Meituan, ByteDance, JD.com, and nine other Chinese tech giants have all promised Beijing they will behave.
The alphabet of China's tech crackdown, we now know, goes past Alibaba. It now goes on to Baidu, ByteDance, and on down to Weibo.
China's government had just finished fining Jack Ma's e-commerce giant a record $2.8 billion for abusing its market dominance, after a four-month probe.
But then on Tuesday market watchdog, the State Administration for Market Regulation (SAMR), issued a stern edict too to 34 other Internet companies.
This group, which also includes the video service Kuaishou and the e-commerce platforms Pinduoduo, were all instructed to "heed Alibaba's example."
They were told to improve what the watchdog called their anti-competitive practices and abuses of their market positions – and do all this within the next month.
This fine, though the largest the agency had ever handed out, was less than many observers expected. There was a general feeling Ma's company had dodged one.
"The base line of policies cannot be crossed, the red line of laws cannot be touched," explained the SAMR.
Alibaba's chief sin, said the regulators, was in bullying retailers into offering their goods exclusively on Alibaba's digital shelves. (Instead of, for instance, having dealings too with its rivals Pinduoduo and JD.com.)
The watchdog had also summoned JD.com, the search engine Baidu, and owner ByteDance to a dressing down.
All 34 companies will have to undergo inspections over the next month, and make a pledge – as nine already have done – to obey society's rules and laws.
Food delivery company Meituan says it will accept greater regulatory oversight, and will "consciously maintain market order" and "won't force merchants to 'pick one of two' through unreasonable means."
ByteDance, owner of Tiktok and Douyin, went one further and issued a 13-point pledge promising to strengthen its compliance with the government's rules, and avoid abusing its power in the market.
A mandarin crackdown
Beijing's crackdown parallels others made against technology giants which have already begun to hit their stride in Washington, London and Brussels.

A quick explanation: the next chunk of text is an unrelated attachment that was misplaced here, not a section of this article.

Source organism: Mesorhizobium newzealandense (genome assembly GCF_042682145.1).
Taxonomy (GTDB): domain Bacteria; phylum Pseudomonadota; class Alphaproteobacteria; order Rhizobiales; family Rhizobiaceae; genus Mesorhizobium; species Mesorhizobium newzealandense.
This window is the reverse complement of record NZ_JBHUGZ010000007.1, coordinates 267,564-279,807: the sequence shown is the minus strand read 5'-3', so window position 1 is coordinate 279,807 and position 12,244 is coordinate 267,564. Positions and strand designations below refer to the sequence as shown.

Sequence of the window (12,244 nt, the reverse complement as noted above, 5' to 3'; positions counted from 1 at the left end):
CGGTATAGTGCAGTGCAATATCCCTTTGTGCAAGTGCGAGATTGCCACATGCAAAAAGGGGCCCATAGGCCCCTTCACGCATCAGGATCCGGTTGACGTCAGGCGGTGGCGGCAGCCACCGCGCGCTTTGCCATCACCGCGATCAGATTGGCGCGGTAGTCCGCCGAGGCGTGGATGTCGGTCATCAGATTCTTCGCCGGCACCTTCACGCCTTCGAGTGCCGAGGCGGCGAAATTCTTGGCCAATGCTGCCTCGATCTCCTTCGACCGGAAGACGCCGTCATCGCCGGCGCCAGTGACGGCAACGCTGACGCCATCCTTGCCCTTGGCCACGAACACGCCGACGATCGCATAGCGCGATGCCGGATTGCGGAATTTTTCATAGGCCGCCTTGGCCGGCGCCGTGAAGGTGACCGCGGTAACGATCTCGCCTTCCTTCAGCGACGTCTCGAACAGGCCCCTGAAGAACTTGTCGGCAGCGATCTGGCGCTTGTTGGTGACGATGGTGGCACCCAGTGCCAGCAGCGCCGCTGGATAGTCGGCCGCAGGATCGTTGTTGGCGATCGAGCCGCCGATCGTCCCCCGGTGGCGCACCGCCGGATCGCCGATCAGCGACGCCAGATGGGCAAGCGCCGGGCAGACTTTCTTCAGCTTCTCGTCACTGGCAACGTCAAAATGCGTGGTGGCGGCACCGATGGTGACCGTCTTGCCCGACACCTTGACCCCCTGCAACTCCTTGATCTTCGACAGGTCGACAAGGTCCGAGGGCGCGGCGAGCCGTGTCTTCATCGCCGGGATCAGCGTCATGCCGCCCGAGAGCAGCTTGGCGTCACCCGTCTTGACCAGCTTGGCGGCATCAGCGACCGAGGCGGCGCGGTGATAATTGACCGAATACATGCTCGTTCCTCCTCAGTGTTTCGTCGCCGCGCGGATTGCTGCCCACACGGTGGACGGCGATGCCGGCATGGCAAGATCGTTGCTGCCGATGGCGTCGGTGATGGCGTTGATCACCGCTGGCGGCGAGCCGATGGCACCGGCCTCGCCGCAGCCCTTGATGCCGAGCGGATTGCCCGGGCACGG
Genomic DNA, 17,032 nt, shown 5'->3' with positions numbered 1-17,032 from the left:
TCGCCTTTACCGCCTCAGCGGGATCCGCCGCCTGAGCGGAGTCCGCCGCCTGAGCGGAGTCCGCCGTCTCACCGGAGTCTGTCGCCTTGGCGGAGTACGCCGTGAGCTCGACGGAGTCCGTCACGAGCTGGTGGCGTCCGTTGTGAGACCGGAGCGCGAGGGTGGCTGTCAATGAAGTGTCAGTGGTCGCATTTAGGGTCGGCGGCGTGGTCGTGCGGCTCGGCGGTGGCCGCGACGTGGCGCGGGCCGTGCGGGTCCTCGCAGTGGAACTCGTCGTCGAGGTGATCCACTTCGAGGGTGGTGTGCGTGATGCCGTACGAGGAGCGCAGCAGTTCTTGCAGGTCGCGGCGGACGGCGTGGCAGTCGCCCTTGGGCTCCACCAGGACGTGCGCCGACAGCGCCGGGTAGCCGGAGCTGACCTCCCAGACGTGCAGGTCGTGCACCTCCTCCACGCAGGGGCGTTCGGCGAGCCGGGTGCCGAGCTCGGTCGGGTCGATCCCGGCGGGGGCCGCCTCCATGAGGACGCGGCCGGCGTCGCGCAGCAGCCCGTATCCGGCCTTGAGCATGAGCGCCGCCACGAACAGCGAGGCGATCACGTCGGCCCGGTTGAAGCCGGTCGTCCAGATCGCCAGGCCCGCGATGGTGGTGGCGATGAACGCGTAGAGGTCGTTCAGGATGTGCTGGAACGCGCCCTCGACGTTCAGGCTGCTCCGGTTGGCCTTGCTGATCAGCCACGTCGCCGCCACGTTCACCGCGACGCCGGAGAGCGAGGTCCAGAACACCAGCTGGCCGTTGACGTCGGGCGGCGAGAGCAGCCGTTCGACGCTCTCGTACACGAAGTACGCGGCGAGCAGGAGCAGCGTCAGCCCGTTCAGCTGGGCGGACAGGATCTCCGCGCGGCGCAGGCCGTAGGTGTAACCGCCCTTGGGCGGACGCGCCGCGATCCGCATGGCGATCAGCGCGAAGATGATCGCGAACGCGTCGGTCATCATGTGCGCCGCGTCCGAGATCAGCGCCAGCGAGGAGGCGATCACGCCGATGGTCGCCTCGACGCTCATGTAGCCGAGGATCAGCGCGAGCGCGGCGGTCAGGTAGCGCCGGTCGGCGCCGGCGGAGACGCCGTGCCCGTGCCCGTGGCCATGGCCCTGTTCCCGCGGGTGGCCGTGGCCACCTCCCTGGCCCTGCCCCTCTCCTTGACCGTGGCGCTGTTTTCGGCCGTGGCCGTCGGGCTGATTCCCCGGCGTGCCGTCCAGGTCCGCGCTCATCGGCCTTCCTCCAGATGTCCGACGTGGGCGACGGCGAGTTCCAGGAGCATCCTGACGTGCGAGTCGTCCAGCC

Each of these cities has warned tech companies they face investigations and fines for abusing their market dominance, by using acquisitions and access to their platform to squeeze out smaller rivals.
The crackdown all began when Jack Ma, whose $35 billion IPO for Ant was imminent, made a crack about "pawn shop" lenders and the "old men" of the banking community, who didn't understand the Internet.
This sounds reasonably tame by the standards of Elon Musk's tweets, but China was not impressed.
For one, some of these banks are state-owned. And China's government often has a sense of humor failure about criticism of itself.
China's tech tycoons haven't quite been themselves lately, drolly noted the Economist recently. Jack Ma hasn't been sighted for months (except in one video where he discusses China's education system).
Another, the country's richest citizen, Pony Ma, has in parliament called for stricter regulation of Tencent. (Note: he is literally Tencent's founder and CEO.)
Ant Group's Simon Hu stepped down as its CEO just days after. China's government has made Ant recast itself as a financial holding company, quite the opposite of its quite successful asset-light model for pairing borrowers up with lenders.
Further adventures of the Ant-crushing dragon
Simon Hu's departure was soon followed by that of Colin Huang, who stepped down as chairman of Pinduoduo moments after his online grocer overtook Alibaba as China's biggest e-shopping platform by numbers of shoppers.
Still, in not dishing out fines now and giving these platforms a month to change their practices, it all could have been worse.
This crackdown also has a distinctively Chinese flavor.
Tech titans like Jack Ma and Pony Ma have amassed glittering wealth in a country that is in theory Communist.
But more importantly, they've upstaged President Xi Jinping. (The reason behind Colin Huang's speedy departure, after eclipsing Jack Ma in wealth.)
Beyond cutting the country's tycoons down to size, China's government now has eyes on tech companies' big pools of data.
China's super-apps, like Tencent's WeChat, have a rich picture of their users that Google and Facebook could only dream of. WeChat does everything from chat to posts to payments.
Credit scoring is one area where the central bank never quite managed to succeed in forging a centralized system. But state-controlled entities have taken stakes in two brand new personal credit companies.
So like elsewhere, China's government is making an antitrust crackdown on Big Tech, too.
Just now with a big side order of don't-get-too-big-for-your-britches and please-share-along-your data.
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